SAN FRANCISCO (Legal Newsline) – In May thousands of drivers lost their jobs when Uber Technologies Inc. and Lyft Inc. removed their services from Austin, Texas.
In June, two of those drivers, Uber’s Todd Johnston and Lyft’s David Thornton filed two proposed class action suits in California. The companies moved out of Austin following new regulations.
“The success of the suit depends on a common issue that Uber and Lyft have been litigating in many different forums: whether their drivers are employees or independent contractors,” attorney Jennifer McLaughlin told Legal Newsline.
The lawsuit was brought under the Worker Adjustment and Retraining Notification Act (WARN). The statute stated that employers who have 100 or more “employees” who work on average more than 20 hours a week are entitled to 60 days notice prior to a plant closing or mass layoff.
McLaughlin said the goal of the legislation was to ensure that workers were able to find alternative employment, arrange for retraining, and make accommodations for the loss of employment.
The plaintiffs argue that Uber and Lyft effectively laid off their 10,000 drivers who were contracted to operate in the city. The language of the statute called for notification if a layoff impacts more than 500 workers.
McLaughlin, a commercial litigator with Cullen and Dykman LLP in New York, said the plaintiffs face a significant hurdle.
“For the statute to apply, those laid off must have been employees,” McLaughlin said. “Uber and Lyft, however, have consistently held their drivers out to be independent contractors, who are entitled to significantly different benefits and rights than employees.”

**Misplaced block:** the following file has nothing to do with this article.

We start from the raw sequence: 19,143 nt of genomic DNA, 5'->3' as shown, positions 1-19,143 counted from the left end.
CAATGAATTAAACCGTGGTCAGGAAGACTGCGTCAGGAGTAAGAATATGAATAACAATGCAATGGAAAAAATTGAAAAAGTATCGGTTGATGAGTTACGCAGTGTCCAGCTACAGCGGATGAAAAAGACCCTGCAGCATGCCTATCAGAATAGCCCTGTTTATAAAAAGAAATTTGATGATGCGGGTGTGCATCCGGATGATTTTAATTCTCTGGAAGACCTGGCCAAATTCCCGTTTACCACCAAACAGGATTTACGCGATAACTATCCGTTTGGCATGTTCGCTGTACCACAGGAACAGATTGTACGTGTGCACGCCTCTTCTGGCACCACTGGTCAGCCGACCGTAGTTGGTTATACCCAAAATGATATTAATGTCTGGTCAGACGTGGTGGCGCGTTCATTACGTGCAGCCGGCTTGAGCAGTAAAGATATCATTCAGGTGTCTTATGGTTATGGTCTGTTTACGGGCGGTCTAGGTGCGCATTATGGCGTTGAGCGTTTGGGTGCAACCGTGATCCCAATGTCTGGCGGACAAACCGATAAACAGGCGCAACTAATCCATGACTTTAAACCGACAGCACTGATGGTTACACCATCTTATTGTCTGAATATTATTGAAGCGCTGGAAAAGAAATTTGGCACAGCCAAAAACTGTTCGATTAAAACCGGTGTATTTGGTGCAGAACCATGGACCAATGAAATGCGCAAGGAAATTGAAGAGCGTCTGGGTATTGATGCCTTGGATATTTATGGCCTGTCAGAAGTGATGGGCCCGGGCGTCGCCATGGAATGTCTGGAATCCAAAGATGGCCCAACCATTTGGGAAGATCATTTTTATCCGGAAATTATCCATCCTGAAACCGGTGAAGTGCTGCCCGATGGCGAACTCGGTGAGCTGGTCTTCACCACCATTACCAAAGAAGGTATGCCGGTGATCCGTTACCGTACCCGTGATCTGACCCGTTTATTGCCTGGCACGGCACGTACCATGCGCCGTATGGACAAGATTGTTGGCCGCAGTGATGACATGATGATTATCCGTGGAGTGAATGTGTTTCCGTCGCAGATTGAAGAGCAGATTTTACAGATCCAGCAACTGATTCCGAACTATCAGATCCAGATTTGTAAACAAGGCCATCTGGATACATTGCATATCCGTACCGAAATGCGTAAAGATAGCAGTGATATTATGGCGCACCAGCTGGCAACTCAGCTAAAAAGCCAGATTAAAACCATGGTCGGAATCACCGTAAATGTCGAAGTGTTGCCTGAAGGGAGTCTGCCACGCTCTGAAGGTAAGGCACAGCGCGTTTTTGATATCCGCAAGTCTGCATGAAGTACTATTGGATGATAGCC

McLaughlin cited an unrelated lawsuit in April when Uber reached a settlement with drivers in Massachusetts and California, the terms of which dictate that they are to be considered independent contractors, not employees.
“There hasn’t been a definitive court ruling on this issue so far. It will be an uphill battle for the plaintiffs to gain the status of employees in the eyes of the court,” McLaughlin said.
In another case, the New York Taxi Workers Alliance, on behalf of Uber drivers in New York, filed a lawsuit last week accusing the company of mis-classifying the drivers as independent contractors. If they were recognized as employees, however, the drivers would be eligible to receive a minimum wage, overtime pay, and reimbursements for certain business expenses. Without such benefits, Uber and Lyft drivers are forced to pay out of pocket for car payments, maintenance, and other charges.
The Austin lawsuits stem from a public referendum, known as Proposition 1, which asked voters whether the city should require Uber and Lyft to conduct fingerprint-based background checks on its drivers. Uber and Lyft spent approximately $8 million on a campaign to fight the ordinance, setting up a political action committee called Ridesharing Works for Austin.
The group argued that the background checks were burdensome and inconsistent with its ride sharing business plan. After losing the referendum and considering the restrictions imposed by the city at odds with their business plans, Uber and Lyft ceased their services in Austin. Uber and Lyft publicly argued that the city's requirements made hiring employees costly and difficult considering their business plan.
A Lyft spokesperson said in a public statement after the referendum was defeated "the rules passed by city council don't allow true ridesharing to operate. Instead, they make it harder for part-time drivers ... to get on the road and harder for passengers to get a ride."
“It’s possible that Uber and Lyft left Austin because the city's ordinances were impliedly categorizing their drivers as employees, not independent contractors,” McLaughlin said. “This could impact the company's ongoing quest to ensure that its drivers are independent contractors, keeping costs down and encouraging a freely transitioning body of drivers.